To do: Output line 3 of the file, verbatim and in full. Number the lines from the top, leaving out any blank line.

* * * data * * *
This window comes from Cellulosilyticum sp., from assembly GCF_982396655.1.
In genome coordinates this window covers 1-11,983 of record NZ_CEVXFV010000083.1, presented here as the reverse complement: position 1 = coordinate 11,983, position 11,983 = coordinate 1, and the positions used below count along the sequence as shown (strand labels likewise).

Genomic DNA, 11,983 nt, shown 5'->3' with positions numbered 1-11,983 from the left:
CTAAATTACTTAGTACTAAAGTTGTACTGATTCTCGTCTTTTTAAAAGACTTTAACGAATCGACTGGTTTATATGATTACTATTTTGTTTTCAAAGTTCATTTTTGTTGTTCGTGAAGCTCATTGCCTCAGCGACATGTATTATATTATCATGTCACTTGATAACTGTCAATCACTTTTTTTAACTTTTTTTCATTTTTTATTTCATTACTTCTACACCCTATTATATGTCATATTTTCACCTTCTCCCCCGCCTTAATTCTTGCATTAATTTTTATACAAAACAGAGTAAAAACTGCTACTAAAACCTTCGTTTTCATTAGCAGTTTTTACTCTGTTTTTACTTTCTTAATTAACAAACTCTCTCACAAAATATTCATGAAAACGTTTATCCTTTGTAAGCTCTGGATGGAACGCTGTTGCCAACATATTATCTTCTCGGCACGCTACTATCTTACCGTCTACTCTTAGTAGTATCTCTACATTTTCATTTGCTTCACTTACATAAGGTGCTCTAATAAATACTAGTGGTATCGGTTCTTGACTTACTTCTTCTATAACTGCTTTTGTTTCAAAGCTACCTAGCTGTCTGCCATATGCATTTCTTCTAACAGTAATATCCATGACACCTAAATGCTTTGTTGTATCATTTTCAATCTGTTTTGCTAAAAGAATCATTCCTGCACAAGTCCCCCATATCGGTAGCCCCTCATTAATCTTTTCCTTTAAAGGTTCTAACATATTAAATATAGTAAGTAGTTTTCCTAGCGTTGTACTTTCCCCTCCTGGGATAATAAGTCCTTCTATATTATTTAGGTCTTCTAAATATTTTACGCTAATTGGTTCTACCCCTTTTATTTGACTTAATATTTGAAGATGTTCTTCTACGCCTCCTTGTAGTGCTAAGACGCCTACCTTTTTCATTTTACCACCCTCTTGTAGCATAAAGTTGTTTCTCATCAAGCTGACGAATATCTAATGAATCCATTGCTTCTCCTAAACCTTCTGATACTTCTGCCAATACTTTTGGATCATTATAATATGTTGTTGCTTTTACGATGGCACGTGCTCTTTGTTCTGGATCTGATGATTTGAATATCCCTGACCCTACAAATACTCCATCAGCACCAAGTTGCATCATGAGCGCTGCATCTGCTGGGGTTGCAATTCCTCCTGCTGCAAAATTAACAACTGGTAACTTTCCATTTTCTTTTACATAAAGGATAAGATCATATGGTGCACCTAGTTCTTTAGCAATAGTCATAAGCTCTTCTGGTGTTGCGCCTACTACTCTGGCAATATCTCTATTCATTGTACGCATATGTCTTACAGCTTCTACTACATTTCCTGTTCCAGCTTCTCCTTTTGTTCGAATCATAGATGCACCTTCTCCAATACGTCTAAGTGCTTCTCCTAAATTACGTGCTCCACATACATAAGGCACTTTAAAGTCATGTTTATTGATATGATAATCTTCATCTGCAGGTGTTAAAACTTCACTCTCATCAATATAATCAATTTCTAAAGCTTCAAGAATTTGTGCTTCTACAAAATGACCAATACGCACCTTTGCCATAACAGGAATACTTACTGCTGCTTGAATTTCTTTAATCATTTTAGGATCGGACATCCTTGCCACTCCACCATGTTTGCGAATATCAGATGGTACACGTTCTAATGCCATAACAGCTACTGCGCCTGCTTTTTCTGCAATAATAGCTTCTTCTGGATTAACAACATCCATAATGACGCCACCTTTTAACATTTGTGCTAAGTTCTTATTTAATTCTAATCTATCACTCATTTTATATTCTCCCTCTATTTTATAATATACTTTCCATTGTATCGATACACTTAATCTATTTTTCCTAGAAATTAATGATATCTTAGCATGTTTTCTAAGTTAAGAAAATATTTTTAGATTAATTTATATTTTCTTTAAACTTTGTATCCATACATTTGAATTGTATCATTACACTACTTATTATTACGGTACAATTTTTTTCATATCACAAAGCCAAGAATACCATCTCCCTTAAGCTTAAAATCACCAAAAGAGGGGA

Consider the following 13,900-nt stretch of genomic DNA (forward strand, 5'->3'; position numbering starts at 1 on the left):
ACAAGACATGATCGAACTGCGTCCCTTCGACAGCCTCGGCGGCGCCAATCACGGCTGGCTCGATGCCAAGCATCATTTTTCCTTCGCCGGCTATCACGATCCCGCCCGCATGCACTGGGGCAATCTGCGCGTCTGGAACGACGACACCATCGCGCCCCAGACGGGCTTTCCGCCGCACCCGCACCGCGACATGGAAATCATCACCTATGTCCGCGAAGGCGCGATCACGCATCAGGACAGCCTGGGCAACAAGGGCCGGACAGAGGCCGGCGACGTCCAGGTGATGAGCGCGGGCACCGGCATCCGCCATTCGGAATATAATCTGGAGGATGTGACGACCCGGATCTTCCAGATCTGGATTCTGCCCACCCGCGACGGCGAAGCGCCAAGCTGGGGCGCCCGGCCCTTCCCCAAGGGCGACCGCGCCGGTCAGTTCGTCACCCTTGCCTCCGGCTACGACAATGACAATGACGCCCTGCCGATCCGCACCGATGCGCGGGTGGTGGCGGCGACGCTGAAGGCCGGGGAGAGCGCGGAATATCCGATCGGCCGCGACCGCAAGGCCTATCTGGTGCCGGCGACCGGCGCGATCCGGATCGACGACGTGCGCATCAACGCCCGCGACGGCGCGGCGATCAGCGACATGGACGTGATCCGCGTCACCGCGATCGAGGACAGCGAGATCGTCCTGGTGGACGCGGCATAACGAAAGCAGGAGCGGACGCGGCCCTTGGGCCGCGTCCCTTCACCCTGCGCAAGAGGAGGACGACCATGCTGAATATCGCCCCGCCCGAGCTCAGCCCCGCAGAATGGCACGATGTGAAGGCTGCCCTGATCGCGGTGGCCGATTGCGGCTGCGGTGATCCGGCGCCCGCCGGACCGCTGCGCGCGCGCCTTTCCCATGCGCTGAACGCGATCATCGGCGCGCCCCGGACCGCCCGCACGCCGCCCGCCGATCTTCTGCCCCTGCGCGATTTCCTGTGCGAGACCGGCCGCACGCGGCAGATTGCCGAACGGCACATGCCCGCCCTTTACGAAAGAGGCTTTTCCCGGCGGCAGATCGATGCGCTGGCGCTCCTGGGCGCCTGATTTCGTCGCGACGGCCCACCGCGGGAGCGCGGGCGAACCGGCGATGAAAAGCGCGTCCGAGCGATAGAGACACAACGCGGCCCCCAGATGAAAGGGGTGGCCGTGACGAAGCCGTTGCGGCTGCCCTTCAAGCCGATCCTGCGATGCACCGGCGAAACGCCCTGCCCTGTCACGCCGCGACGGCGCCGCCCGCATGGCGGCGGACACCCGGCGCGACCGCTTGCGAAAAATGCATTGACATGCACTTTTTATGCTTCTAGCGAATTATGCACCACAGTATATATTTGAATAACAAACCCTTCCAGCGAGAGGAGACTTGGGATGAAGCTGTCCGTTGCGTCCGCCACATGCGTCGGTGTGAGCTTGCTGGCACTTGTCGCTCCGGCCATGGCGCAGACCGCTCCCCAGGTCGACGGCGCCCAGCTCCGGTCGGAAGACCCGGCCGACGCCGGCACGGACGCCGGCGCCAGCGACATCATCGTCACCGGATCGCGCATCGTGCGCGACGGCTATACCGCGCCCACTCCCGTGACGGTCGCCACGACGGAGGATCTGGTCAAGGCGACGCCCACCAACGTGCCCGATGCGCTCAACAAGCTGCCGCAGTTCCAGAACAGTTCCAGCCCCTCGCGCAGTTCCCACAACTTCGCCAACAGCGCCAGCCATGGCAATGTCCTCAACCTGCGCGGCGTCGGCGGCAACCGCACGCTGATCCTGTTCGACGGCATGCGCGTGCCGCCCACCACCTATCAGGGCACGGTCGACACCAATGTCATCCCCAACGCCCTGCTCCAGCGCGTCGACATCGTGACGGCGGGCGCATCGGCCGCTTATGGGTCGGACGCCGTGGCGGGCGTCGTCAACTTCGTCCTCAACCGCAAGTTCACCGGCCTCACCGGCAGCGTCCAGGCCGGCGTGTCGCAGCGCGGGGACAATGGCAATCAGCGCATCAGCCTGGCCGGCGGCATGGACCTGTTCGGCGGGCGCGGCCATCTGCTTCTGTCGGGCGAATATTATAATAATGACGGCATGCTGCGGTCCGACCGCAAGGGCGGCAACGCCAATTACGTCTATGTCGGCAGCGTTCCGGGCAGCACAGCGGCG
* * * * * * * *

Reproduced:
Genomic DNA, 11,983 nt, shown 5'->3' with positions numbered 1-11,983 from the left: